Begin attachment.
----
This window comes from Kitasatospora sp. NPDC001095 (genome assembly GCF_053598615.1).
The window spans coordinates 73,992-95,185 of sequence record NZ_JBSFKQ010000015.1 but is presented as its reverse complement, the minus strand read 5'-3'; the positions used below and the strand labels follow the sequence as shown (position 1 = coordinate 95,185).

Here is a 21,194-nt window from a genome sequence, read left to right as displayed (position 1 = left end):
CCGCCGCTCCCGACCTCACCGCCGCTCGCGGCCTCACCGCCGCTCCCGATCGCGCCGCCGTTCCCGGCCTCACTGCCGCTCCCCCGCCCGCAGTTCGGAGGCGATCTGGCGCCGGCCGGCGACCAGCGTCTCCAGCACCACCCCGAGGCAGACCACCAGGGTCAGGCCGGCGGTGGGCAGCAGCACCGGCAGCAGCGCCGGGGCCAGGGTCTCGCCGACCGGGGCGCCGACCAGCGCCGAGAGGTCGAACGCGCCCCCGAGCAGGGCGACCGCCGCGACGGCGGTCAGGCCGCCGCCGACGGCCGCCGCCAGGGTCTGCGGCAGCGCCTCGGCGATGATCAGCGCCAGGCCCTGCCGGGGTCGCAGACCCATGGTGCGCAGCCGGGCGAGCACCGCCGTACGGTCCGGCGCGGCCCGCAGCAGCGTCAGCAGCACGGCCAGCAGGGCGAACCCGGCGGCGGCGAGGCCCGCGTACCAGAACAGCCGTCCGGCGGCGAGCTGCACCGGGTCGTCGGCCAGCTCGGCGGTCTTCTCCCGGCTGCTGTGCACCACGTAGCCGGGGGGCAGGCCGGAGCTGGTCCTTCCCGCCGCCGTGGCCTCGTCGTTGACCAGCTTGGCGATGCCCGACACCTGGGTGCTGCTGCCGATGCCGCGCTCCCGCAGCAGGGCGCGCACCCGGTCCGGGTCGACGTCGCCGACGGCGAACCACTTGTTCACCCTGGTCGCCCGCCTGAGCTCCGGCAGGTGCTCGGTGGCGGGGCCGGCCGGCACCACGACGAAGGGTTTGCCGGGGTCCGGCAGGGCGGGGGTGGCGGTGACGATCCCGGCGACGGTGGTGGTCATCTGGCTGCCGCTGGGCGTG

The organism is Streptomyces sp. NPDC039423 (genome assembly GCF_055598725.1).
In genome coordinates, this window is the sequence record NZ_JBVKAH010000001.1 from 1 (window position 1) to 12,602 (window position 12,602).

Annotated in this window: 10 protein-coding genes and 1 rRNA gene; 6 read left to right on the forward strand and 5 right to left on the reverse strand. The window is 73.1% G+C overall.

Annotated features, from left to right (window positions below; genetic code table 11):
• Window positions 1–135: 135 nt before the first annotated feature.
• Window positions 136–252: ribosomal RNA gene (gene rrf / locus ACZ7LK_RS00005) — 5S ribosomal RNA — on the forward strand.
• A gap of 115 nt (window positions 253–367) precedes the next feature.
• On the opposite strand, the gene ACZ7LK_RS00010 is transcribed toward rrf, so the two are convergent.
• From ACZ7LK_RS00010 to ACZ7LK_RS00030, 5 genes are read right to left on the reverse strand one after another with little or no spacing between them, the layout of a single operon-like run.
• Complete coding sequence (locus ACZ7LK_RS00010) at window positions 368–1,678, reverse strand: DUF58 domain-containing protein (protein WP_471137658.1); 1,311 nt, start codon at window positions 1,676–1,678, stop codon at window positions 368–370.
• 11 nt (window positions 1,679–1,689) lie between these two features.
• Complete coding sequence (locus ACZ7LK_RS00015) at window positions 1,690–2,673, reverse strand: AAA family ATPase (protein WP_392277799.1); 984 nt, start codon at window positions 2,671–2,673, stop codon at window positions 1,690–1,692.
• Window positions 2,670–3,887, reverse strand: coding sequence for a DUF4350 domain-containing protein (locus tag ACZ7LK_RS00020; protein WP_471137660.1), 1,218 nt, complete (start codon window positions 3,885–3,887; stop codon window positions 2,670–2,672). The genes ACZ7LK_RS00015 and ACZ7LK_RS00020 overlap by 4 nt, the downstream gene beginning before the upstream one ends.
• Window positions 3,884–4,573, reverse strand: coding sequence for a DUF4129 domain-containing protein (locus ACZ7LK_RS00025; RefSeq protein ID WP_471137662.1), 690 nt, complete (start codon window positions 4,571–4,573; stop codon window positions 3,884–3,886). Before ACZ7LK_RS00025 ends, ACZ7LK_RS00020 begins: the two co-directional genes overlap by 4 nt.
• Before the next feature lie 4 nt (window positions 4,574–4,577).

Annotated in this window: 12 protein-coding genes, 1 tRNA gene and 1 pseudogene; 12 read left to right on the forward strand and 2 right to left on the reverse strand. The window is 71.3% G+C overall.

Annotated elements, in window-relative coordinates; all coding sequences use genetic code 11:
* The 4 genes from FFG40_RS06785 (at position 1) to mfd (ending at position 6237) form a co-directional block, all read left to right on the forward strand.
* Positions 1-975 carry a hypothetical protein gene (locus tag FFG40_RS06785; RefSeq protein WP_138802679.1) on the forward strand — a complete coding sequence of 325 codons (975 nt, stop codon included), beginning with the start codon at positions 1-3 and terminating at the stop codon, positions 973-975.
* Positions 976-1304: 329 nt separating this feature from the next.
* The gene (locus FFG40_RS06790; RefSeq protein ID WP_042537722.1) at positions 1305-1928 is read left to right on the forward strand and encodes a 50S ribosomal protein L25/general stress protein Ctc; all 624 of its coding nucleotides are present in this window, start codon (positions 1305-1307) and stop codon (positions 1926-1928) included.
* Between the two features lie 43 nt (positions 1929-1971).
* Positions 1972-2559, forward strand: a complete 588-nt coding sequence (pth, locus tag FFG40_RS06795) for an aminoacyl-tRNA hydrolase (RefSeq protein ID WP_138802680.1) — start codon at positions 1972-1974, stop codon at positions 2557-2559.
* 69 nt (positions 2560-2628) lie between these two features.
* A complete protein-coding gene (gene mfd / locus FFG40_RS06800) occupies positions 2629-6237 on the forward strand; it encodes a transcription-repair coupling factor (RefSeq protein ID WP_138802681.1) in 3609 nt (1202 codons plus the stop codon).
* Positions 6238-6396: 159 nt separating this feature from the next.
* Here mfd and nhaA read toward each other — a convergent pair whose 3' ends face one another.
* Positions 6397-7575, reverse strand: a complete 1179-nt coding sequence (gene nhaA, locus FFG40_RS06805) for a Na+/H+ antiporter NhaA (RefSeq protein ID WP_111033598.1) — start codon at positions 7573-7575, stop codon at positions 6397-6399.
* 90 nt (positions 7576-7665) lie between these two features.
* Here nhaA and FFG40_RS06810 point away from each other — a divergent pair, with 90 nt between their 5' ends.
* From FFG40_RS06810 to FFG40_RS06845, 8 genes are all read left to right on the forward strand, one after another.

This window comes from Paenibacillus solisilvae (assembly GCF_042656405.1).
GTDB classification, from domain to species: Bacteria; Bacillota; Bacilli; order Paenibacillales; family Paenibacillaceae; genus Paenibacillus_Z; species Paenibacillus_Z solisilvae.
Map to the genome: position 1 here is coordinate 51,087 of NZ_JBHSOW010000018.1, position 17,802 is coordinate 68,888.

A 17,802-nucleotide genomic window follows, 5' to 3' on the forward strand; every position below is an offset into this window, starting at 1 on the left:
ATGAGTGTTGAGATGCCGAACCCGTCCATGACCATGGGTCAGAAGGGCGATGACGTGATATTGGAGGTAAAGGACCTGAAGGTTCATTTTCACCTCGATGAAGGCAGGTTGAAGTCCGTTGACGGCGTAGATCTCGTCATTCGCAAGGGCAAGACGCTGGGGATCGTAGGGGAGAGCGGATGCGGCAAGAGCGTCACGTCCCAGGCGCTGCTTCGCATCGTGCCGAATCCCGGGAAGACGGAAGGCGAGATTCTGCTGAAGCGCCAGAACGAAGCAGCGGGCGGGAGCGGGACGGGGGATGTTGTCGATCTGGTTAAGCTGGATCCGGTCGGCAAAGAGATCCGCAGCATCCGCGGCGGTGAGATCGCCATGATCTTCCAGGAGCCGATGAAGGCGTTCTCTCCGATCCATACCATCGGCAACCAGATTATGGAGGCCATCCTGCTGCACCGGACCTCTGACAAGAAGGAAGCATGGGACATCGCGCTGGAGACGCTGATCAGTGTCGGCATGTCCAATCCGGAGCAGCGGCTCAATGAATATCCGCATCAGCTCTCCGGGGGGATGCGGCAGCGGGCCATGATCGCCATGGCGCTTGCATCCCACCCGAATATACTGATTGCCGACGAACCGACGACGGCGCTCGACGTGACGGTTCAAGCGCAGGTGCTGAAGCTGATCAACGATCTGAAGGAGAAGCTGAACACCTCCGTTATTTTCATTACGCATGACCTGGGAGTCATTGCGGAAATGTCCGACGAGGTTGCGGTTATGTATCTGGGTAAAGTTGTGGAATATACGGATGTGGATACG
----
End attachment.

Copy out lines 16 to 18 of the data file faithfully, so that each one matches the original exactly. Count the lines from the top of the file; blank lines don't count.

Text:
• Complete coding sequence (locus ACZ7LK_RS00015) at window positions 1,690–2,673, reverse strand: AAA family ATPase (protein WP_392277799.1); 984 nt, start codon at window positions 2,671–2,673, stop codon at window positions 1,690–1,692.
• Window positions 2,670–3,887, reverse strand: coding sequence for a DUF4350 domain-containing protein (locus tag ACZ7LK_RS00020; protein WP_471137660.1), 1,218 nt, complete (start codon window positions 3,885–3,887; stop codon window positions 2,670–2,672). The genes ACZ7LK_RS00015 and ACZ7LK_RS00020 overlap by 4 nt, the downstream gene beginning before the upstream one ends.
• Window positions 3,884–4,573, reverse strand: coding sequence for a DUF4129 domain-containing protein (locus ACZ7LK_RS00025; RefSeq protein ID WP_471137662.1), 690 nt, complete (start codon window positions 4,571–4,573; stop codon window positions 3,884–3,886). Before ACZ7LK_RS00025 ends, ACZ7LK_RS00020 begins: the two co-directional genes overlap by 4 nt.